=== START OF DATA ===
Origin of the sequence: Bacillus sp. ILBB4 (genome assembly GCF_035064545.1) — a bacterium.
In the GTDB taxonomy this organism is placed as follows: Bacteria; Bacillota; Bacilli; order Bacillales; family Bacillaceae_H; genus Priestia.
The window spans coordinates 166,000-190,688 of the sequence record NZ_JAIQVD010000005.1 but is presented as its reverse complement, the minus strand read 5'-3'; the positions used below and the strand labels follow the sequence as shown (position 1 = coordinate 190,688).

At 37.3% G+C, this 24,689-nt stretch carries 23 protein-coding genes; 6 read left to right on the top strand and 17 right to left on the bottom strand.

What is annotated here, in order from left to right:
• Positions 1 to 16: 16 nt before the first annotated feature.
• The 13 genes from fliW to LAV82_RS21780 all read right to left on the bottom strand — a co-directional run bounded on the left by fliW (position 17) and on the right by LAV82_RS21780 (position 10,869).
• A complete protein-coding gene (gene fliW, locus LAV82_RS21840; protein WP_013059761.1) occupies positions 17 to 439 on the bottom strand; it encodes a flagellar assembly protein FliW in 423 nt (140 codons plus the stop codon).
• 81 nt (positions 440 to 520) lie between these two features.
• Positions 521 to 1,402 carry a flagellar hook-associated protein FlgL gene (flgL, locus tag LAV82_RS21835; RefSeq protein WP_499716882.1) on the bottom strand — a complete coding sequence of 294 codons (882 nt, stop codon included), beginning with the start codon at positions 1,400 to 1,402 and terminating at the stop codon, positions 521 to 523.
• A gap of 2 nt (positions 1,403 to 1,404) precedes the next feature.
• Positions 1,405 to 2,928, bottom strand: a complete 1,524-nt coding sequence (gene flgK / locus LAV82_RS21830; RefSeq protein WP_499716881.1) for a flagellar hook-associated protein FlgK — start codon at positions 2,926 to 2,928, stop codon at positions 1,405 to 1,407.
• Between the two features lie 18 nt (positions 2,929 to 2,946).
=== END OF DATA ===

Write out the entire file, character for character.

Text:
Origin of the sequence: Bacillus sp. ILBB4 (genome assembly GCF_035064545.1) — a bacterium.
In the GTDB taxonomy this organism is placed as follows: Bacteria; Bacillota; Bacilli; order Bacillales; family Bacillaceae_H; genus Priestia.
The window spans coordinates 166,000-190,688 of the sequence record NZ_JAIQVD010000005.1 but is presented as its reverse complement, the minus strand read 5'-3'; the positions used below and the strand labels follow the sequence as shown (position 1 = coordinate 190,688).

At 37.3% G+C, this 24,689-nt stretch carries 23 protein-coding genes; 6 read left to right on the top strand and 17 right to left on the bottom strand.

What is annotated here, in order from left to right:
• Positions 1 to 16: 16 nt before the first annotated feature.
• The 13 genes from fliW to LAV82_RS21780 all read right to left on the bottom strand — a co-directional run bounded on the left by fliW (position 17) and on the right by LAV82_RS21780 (position 10,869).
• A complete protein-coding gene (gene fliW, locus LAV82_RS21840; protein WP_013059761.1) occupies positions 17 to 439 on the bottom strand; it encodes a flagellar assembly protein FliW in 423 nt (140 codons plus the stop codon).
• 81 nt (positions 440 to 520) lie between these two features.
• Positions 521 to 1,402 carry a flagellar hook-associated protein FlgL gene (flgL, locus tag LAV82_RS21835; RefSeq protein WP_499716882.1) on the bottom strand — a complete coding sequence of 294 codons (882 nt, stop codon included), beginning with the start codon at positions 1,400 to 1,402 and terminating at the stop codon, positions 521 to 523.
• A gap of 2 nt (positions 1,403 to 1,404) precedes the next feature.
• Positions 1,405 to 2,928, bottom strand: a complete 1,524-nt coding sequence (gene flgK / locus LAV82_RS21830; RefSeq protein WP_499716881.1) for a flagellar hook-associated protein FlgK — start codon at positions 2,926 to 2,928, stop codon at positions 1,405 to 1,407.
• Between the two features lie 18 nt (positions 2,929 to 2,946).